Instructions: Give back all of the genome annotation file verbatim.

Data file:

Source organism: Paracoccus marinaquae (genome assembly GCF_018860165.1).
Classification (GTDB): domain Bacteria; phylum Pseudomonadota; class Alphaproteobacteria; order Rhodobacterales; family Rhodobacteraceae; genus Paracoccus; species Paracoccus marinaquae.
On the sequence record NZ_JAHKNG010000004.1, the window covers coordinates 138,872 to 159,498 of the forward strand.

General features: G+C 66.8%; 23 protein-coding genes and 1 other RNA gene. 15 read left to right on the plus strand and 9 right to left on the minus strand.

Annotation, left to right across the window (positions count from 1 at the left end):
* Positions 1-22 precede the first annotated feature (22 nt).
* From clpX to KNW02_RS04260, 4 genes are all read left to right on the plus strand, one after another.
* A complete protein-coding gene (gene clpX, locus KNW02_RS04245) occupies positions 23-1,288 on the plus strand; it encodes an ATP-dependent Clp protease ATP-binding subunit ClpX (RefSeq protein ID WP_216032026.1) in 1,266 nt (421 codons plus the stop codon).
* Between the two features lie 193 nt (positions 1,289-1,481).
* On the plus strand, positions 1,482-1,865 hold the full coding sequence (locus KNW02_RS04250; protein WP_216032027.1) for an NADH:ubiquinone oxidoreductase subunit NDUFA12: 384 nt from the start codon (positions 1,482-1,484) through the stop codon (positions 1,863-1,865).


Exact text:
Source organism: Paracoccus marinaquae (genome assembly GCF_018860165.1).
Classification (GTDB): domain Bacteria; phylum Pseudomonadota; class Alphaproteobacteria; order Rhodobacterales; family Rhodobacteraceae; genus Paracoccus; species Paracoccus marinaquae.
On the sequence record NZ_JAHKNG010000004.1, the window covers coordinates 138,872 to 159,498 of the forward strand.

General features: G+C 66.8%; 23 protein-coding genes and 1 other RNA gene. 15 read left to right on the plus strand and 9 right to left on the minus strand.

Annotation, left to right across the window (positions count from 1 at the left end):
* Positions 1-22 precede the first annotated feature (22 nt).
* From clpX to KNW02_RS04260, 4 genes are all read left to right on the plus strand, one after another.
* A complete protein-coding gene (gene clpX, locus KNW02_RS04245) occupies positions 23-1,288 on the plus strand; it encodes an ATP-dependent Clp protease ATP-binding subunit ClpX (RefSeq protein ID WP_216032026.1) in 1,266 nt (421 codons plus the stop codon).
* Between the two features lie 193 nt (positions 1,289-1,481).
* On the plus strand, positions 1,482-1,865 hold the full coding sequence (locus KNW02_RS04250; protein WP_216032027.1) for an NADH:ubiquinone oxidoreductase subunit NDUFA12: 384 nt from the start codon (positions 1,482-1,484) through the stop codon (positions 1,863-1,865).